StorageCrucial MX500 500GB, 2TB
CoolingCorsair iCUE H100i Elite LCD
Power SupplyCorsair RM650x 650W
CaseStreacom BC1

Intel Performance

G.Skill's memory kit boasted excellent performance, clinching the top spot in our application performance chart. The Trident Z5 RGB DDR5-6400 C32 excelled in most of the benchmarks except for Cinebench R23, where it came in fourth.

DDR5 speeds don't make a huge difference in gaming performance. Nonetheless, the Trident Z5 RGB was only second to G.Skill's own Trident Z5 RGB DDR5-6000 C36.

Overclocking and Latency Tuning

When you run hardware outside of the manufacturer's specifications, there's always a potential risk of damage. That's the standard caveat with overclocking any piece of hardware, not just memory. We've already reached out to SK hynix to inquire about the maximum safe voltage for its ICs, but we haven't received any feedback on safe voltages for overclocking. However, after speaking with various memory vendors, they've agreed that 1.4V is the maximum voltage you would want to pump into DDR5 for an extended time.

Since the Trident Z5 RGB DDR5-6400 C32 already operates with 1.4V, we increased it to 1.45V for some wiggle room. However, the SK hynix M-die ICs were easy to overclock, and we got the memory kit to DDR5-6600 with the exact advertised timings (32-39-39-102) for DDR5-6400.

Lowest Stable Timings

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Memory KitDDR5-5200 (1.4V)DDR5-5400 (1.4V)DDR5-6000 (1.4V)DDR5-6200 (1.4V)DDR5-6400 (1.4V)DDR5-6400 (1.45V)DDR5-6600 (1.45V)
G.Skill Trident Z5 RGB DDR5-6400 C32N/AN/AN/AN/AN/A32-37-37-97 (2T)32-39-39-102 (2T)
G.Skill Trident Z5 RGB DDR5-6000 C36N/AN/A36-33-33-73 (2T)36-36-36-76 (2T)N/AN/AN/A
TeamGroup T-Force Delta RGB DDR5-6000 C40N/AN/A38-38-38-78 (2T)N/A40-40-40-82 (2T)N/AN/A
Corsair Dominator Platinum RGB DDR5-5200 C3834-37-37-77 (2T)40-40-40-76 (2T)N/AN/AN/AN/AN/A
Kingston Fury Beast DDR5-5200 C4036-37-37-78 (2T)38-38-38-78 (2T)N/AN/AN/AN/AN/A
Crucial DDR5-4800 C40N/A40-40-40-77 (2T)N/AN/AN/AN/AN/A

The Trident Z5 RGB memory kit has a great CAS Latency (32); however, its other timings need some work. Sadly, there wasn't a considerable margin for optimization. Even at 1.45V, we only reduced the tRCD, tRP, and tRAS from 39-39-102 to 37-37-97.

Bottom Line

G.Skill's Trident Z5 RGB DDR5-6400 C32 memory kit is speedy, there's no doubt about that. The memory would look great in any build and offers some headroom for free performance if you're into overclocking or don't mind running the memory kit at a higher voltage. So, the biggest question is whether the memory kit is worth the premium price tag.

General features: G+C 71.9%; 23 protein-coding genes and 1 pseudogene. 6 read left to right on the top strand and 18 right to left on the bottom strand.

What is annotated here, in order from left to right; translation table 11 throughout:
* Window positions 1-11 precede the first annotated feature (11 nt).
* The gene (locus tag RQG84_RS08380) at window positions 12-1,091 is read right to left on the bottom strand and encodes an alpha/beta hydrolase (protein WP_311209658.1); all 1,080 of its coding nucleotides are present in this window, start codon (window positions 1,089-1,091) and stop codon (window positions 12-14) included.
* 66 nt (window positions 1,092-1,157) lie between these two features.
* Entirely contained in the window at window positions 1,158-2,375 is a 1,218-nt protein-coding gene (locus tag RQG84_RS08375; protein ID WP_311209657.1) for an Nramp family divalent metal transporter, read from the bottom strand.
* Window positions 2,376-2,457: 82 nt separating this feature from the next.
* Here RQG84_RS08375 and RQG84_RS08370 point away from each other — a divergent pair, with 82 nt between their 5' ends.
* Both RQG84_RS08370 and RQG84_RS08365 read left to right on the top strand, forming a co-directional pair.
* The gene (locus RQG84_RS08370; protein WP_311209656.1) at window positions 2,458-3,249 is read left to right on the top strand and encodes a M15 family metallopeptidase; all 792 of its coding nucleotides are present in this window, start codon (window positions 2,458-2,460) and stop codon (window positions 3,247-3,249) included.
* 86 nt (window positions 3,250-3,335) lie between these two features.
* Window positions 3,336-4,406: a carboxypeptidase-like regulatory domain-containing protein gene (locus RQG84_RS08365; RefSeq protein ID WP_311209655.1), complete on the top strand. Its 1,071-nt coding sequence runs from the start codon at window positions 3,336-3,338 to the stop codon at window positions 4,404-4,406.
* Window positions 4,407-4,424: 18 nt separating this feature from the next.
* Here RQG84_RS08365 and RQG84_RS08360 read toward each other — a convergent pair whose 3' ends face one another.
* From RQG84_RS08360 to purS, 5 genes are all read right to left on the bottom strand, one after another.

The Trident Z5 RGB DDR5-6400 C32 currently retails for $449.99 (opens in new tab). The Trident Z5 RGB DDR5-6000 C36, which used to sell for $489.99, has dropped to $399.99. So the Trident Z5 RGB DDR5-6400 C32 won't let you down if you're after what is the fastest and greatest DDR5 memory kit for the time being. But if top-tier performance isn't a priority in your book, then the Trident Z5 RGB DDR5-6000 C36 is still a more sensible alternative.

Zhiye Liu
RAM Reviewer and News Editor

Zhiye Liu is a Freelance News Writer at Tom’s Hardware US. Although he loves everything that’s hardware, he has a soft spot for CPUs, GPUs, and RAM.

  • dimar
    Is it true that not all CPUs can handle DDR5-6400? My 12900K only runs Team T-Force 6400 stable at 6200, even though it passes 4 runs of MemTest 9.4 Pro with the latest BIOS.
    Reply
  • mdd1963
    Dimar - Is it being fed whatever the spec'd voltage is for that speed, ad set up for all timings correctly? (Notice the Gskill featured 6400 MHz kit requires 1.4 V at it's advertised speed/timings...)

    As intel's 'official' DDR5 spec is but 4800 MHz, we certainly can't count on their assistance until such speeds become 'standard', and, how long did it take for DDR4 to go from 2133 to 3200 MHz, and, even then, only on certain models? (the 11900K officially supported 3200 MHz, w/ the 10900k only w/2933 MHz speeds...); it could be years before we see 6400 MHz as any standard supported DDR5 speed
    Reply
  • zhiyeliu
    dimar said:
    Is it true that not all CPUs can handle DDR5-6400? My 12900K only runs Team T-Force 6400 stable at 6200, even though it passes 4 runs of MemTest 9.4 Pro with the latest BIOS.
    That's correct. You need a combination of a CPU with a good IMC and a capable motherboard. When it comes to the latter, the chances of hitting the higher DDR5 speeds with two-DIMM motherboards are higher.
    Reply